Updated: Dec 24, 2020
That clean, poppy comic book style color has always been something that’s stood out to me in illustration. So naturally when I came across the work of Mario Zucca I immediately became a fan. Whether it’s in his clean illustrative portraiture or in his comical bending and proportioning of sports icons, Zucca has a style that has a fresh yet vintage feel. Fresh in that its heavy lines and bright colors jump right off of the page and leave a lasting impression, and vintage in that it’s keeping that dotted grid style shading from classic comic books alive.
Zucca’s illustrations are just a whole lot of fun as he portrays everything in a bright, enjoyable way. He keeps things fresh, and is constantly trying out new things and presenting new imagery in all sorts of cool ways. There’s definitely something for everyone in Zucca’s illustrations so I was very excited to get to hear more about what he does and all that goes into it. He gave a great look into his process, inspirations, and all that goes into his illustrations! Enjoy!
1. I always like to open by asking about background, so what got you into art? Any schooling? Big inspirations? What helped shape you into the artist that you are today?
Marvel comics were probably my earliest inspiration. In high school I saw the documentary Crumb, about underground comic artist Robert Crumb, and that was a big influence as well. But it wasn't until college when I was exposed to a lot of the big illustrators at the time– Gary Baseman, the Clayton brothers, Mark Ryden, Joel Nakamura, to name a few– that I started to think seriously about illustration as a career.
2. You've got quite a distinct illustration style that, while it is applied differently in some ways, is highlighted by bold, graphic lines and similarly graphic dot based shading. How did you begin and develop this style? Did it begin as something you did by hand or is this a totally digital process?
I think I have a few different styles/techniques that vary depending on the assignment/client. The thick distressed lines and halftones is a pretty recent stylistic direction that started as a series of square athlete portraits with the specific intention of being very Instagram-friendly. They've been a bit of a leap for me, not only because it's my first time working 100% digitally, but also because it's an interesting challenge to create stylized figures that work within very rigid square dimensions.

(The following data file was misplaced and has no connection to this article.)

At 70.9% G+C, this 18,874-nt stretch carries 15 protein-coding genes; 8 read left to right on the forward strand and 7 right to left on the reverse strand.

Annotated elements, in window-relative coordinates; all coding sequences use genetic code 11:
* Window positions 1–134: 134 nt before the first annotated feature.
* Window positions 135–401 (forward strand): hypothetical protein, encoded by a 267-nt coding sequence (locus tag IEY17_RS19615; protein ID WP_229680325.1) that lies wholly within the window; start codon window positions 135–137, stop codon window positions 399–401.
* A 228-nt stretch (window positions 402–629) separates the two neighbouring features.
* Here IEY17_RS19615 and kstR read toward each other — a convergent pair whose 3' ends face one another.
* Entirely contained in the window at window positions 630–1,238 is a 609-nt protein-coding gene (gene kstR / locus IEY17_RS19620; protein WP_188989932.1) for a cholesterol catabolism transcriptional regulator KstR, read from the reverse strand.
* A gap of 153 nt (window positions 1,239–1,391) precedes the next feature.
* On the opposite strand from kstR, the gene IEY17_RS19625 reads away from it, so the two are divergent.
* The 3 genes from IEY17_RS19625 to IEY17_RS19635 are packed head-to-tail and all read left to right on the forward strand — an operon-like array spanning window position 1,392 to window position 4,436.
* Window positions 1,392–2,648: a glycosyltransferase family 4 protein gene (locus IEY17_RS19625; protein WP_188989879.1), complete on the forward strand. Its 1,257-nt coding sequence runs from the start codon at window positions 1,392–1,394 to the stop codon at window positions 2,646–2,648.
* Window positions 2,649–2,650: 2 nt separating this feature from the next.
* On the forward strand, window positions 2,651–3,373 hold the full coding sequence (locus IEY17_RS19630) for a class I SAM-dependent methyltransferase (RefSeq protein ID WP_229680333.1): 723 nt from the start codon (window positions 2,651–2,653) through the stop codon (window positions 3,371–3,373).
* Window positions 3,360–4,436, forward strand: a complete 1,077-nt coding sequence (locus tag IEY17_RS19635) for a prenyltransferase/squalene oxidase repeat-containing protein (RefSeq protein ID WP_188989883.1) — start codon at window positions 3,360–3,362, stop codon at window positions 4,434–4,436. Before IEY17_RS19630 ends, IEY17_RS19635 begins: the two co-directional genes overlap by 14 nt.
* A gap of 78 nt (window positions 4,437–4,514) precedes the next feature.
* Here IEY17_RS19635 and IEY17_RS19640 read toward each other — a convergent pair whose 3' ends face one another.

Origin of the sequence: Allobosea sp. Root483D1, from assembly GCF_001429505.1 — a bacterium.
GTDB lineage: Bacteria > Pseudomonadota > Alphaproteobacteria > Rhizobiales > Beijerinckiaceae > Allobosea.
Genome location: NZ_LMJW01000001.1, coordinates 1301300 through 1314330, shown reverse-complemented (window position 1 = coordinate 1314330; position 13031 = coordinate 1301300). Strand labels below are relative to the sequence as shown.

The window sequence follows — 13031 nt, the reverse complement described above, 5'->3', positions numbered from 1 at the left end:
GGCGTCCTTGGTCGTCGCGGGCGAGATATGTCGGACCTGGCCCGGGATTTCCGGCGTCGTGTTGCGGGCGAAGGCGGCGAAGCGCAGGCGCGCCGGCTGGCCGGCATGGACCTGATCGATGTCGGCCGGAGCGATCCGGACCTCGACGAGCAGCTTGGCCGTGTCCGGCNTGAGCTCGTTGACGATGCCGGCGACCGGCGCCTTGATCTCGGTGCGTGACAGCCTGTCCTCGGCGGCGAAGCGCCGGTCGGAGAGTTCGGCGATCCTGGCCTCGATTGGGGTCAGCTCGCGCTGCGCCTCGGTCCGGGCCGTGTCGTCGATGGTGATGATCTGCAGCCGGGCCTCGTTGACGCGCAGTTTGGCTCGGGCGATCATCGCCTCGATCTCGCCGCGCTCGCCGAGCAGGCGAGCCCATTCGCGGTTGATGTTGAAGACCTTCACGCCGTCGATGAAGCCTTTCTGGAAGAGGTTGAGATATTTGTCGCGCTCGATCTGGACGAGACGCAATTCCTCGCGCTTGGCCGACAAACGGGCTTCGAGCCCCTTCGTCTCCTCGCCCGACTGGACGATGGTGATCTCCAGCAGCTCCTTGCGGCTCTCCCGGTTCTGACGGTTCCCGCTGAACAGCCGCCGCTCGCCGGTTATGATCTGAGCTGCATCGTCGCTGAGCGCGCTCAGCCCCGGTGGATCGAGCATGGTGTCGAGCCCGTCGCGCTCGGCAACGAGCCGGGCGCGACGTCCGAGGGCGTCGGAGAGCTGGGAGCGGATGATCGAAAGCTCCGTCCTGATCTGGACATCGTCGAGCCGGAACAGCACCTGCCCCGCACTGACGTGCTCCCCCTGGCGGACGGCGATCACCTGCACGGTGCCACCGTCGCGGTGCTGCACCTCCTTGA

3. Going off of that, you have sprinklings of hand done illustration on your feeds. Does your digital process have a hand done element or are you all digital when digital and all by hand when drawing? Does the hand done element bear any significance to your work?
Traditionally I've worked pretty much 50/50 traditional and digital, with the line work being all hand-inked and the color being all digital. The coloring is still almost exclusively digital, however in recent years I've gravitated much more heavily to the computer/drawing tablet for much of the "hand-drawn" stuff as well.
4. A good chunk of your illustrations feature prominent sports or pop-culture figures, the goalies being my personal favorite. What significance or passions do these characters represent in your work? I know that a lot of these are commission based so did this start as a passion project that clients began to seek out or did it start as a commission and you really enjoyed the idea?
I've always been a big sports fan, so athletes seemed like logical subject matter for a portrait series, especially one where the subjects are so simplified yet need to be immediately recognizable. This specific series has been a passion project and not commissioned, although I've pitched the style for some commissioned assignments and it's begun to make its way into some of my client work.
5. One of the things I love about your sports character illustrations like the goalies is how they're posed and positioned to neatly fit inside of a square. How do you approach these illustrations differently than ones where you're not confined to fit inside of a shape?
I always start by breaking the character down into basic shapes and resizing/reshaping things in order to make everything work within the square format while trying to maintain a pose that makes sense for the athlete/sport. It's certainly a challenge, and it's becoming more so the more of them I do (there's only so many ways you can show someone running or throwing a ball), but that's also part of the fun!
6. Finally, PLUGS! Where can people find your work? Any shows/events coming up? Anything and everything you'd like to share, fire away!
My portfolio site is mariozucca.com and you can find me on Insta/Twitter at @mario_zucca. You can buy prints of the previously mentioned athlete portraits, stickers, and my large-format map illustrations at my Etsy shop etsy.com/shop/mariozucca.